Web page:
Questionable decisions

Print edition : June 19, 2020

Queuing up for ration in New Delhi on June 3. Photo: Sushil Kumar Verma

Chief Minister Arvind Kejriwal has the delicate task of opening up the economy and dealing with the rising number of cases.

Faced with a crumbling economy, Chief Minister Arvind Kejriwal opened up Delhi under Lockdown 5 in accordance with the Central government’s guidelines despite an alarming rise in the number of COVID cases across the capital—nearly 20,000 by June 1 and a death toll of 473.

Delhi has the second largest population of inter-State migrants after Maharashtra, according to Census 2011 data on migration. The Delhi government converted government schools and stadiums into quarantine centres for migrants. But reports say that they are in pitiable conditions and that local leaders run them like prisons.

Across class barriers, migrants in the city have had a tough time during the lockdown. Puttan in Ghazipur’s Sapera Basti hails from Lucknow (Uttar Pradesh) and is used to making grinding stones, which fetched him Rs.200-300 a day. He was the only earning member of his family, which has survived thus far on rations received from social service organisations and government bodies.

It was tougher for Bucha and her four children from Kalyanpuri’s resettlement colony, Jalebi Chowk. Abandoned by her husband since the lockdown, she got some assistance from her neighbours and insufficient ration from a government store. No other assistance from the authorities came her way.

Two international wrestlers, aged 13 and 14 years, from the denotified Koli tribal community were struggling to eat two full meals a day when a team of social service workers reached out to them.

Reema’s husband was diagnosed with polio four years ago and is unable to work. She worked as a domestic help, but since the lockdown, despite the Prime Minister’s plea to not hold back wages, her employer did not pay her the salary. Her family had migrated from Aligarh in Uttar Pradesh years ago, said Sanjeev Kumar, secretary of the Dalit Adivasi Shakti Adhikar Manch and convener of the National People’s Alliance Movement. She and her family survived on food the government distributed in schools and were clueless on how to manage the situation post-May 31 when that too would end.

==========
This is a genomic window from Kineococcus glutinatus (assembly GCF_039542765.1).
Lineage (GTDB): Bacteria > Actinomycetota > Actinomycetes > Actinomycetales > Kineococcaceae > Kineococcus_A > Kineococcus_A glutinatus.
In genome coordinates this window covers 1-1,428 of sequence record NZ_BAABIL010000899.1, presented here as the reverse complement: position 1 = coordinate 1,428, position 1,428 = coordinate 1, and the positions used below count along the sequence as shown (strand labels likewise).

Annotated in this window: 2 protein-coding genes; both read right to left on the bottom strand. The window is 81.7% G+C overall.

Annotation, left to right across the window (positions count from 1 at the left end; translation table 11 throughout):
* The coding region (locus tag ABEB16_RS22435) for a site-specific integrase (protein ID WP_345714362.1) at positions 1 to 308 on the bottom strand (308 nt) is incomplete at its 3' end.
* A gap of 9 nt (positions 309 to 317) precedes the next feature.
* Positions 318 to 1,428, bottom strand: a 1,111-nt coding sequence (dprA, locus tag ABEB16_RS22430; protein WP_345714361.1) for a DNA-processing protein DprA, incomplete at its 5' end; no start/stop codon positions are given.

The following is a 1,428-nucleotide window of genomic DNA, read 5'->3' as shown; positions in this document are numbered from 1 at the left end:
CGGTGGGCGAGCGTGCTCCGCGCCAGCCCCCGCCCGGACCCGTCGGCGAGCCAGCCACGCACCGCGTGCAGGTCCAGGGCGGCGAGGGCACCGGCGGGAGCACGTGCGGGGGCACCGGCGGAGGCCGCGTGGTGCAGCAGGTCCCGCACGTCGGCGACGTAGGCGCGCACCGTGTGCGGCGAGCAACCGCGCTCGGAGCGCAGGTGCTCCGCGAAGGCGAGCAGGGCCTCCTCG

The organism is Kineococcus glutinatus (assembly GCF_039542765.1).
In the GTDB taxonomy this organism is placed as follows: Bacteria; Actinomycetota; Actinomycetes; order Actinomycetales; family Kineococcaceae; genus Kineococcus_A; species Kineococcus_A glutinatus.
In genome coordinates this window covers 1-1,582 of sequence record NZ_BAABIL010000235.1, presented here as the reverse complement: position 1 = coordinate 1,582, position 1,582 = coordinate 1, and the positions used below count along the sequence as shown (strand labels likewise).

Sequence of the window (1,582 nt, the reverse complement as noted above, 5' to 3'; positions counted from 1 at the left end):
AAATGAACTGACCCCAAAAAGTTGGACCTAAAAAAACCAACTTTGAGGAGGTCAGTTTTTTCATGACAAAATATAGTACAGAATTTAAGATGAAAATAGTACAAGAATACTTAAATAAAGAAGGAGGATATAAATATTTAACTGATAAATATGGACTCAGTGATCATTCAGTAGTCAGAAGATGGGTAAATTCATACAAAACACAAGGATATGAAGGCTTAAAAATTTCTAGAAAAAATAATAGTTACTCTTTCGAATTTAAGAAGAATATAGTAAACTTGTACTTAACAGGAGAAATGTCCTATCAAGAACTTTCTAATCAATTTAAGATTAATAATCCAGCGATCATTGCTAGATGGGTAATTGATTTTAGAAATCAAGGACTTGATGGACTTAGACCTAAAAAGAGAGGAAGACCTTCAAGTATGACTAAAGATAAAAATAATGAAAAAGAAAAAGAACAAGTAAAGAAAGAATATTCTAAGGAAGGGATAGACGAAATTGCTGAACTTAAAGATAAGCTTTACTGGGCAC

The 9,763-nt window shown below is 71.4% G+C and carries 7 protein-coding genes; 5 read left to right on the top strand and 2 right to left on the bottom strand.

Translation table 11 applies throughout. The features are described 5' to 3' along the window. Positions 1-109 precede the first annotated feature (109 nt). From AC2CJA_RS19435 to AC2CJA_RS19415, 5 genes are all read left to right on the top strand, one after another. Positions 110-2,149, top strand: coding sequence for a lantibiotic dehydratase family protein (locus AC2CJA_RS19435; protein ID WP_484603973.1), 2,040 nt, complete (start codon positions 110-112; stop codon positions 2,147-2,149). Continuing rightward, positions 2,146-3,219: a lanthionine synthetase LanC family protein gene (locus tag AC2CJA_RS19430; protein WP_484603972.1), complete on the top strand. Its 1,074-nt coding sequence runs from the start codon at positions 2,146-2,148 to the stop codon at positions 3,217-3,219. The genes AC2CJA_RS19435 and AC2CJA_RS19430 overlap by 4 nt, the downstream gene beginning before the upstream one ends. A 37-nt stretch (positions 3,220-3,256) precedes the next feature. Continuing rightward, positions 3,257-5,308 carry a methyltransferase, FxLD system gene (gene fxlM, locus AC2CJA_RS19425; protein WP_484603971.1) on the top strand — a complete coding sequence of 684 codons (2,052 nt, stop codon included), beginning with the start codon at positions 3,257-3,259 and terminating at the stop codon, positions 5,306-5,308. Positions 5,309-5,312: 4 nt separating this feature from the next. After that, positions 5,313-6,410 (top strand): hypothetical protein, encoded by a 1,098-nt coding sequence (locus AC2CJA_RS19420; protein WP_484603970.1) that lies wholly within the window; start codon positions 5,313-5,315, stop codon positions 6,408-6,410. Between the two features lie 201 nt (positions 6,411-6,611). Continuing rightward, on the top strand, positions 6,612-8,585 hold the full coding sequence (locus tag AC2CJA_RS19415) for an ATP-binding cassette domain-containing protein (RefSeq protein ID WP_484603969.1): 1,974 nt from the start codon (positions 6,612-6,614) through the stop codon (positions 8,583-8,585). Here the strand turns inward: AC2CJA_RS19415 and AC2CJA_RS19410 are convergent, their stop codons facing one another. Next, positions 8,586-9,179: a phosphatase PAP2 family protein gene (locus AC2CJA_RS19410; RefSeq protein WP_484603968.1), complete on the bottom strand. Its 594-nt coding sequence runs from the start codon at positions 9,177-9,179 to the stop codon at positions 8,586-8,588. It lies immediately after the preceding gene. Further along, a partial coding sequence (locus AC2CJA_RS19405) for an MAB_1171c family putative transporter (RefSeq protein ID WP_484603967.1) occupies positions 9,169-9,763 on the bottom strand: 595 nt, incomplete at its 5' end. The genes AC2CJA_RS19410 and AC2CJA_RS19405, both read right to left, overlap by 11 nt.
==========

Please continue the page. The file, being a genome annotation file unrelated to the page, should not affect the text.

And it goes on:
While the walking migrants’ plight was there for all to see, the misery of immigrants like these in Delhi was seldom acknowledged. The opening up of the economy, in part, would help them get their lives back on track and earn their daily wages.

Many of them would agree with the Chief Minister’s observation that a permanent lockdown is no solution and that “we have to move on with all the precautions”.

At the same time, an environmentalist in a posh South Delhi locality alleged that there was lack of logic in the policies of the government and the local body in leading the fight against COVID. The Residents’ Welfare Association of the colony in which he lives was not opening the park inside the colony but allowing full-fledged construction activity in apartments. According to him, the decisions to impose the lockdown or lift it were not taken on the basis of any scientific evidence.

“The enforcement of a strict lockdown without allowing people a chance to prepare for their safety was excessive and unscientific. The lifting of the lockdown at a time when the economy has crashed and people have suffered in a major way is arbitrary and unscientific. The government lacks proper scientific guidance to combat the novel coronavirus and has therefore abandoned the citizens to their own devices,” he said. He also voiced a popular sentiment among Delhiites that the government was fudging numbers to justify the opening up of the markets.

Opening up shops

Since June 1, the Delhi government has implemented all the relaxations permitted by the Centre except in the 122 containment zones where the lockdown was extended till June 30. In a departure from the previous phases of the lockdown, it decided to open shops in markets regardless of the odd-even formula. There would be no restrictions on the functioning of shops or industries in Delhi. The Chief Minister even announced the opening up of barber shops and salons; restrictions apply only to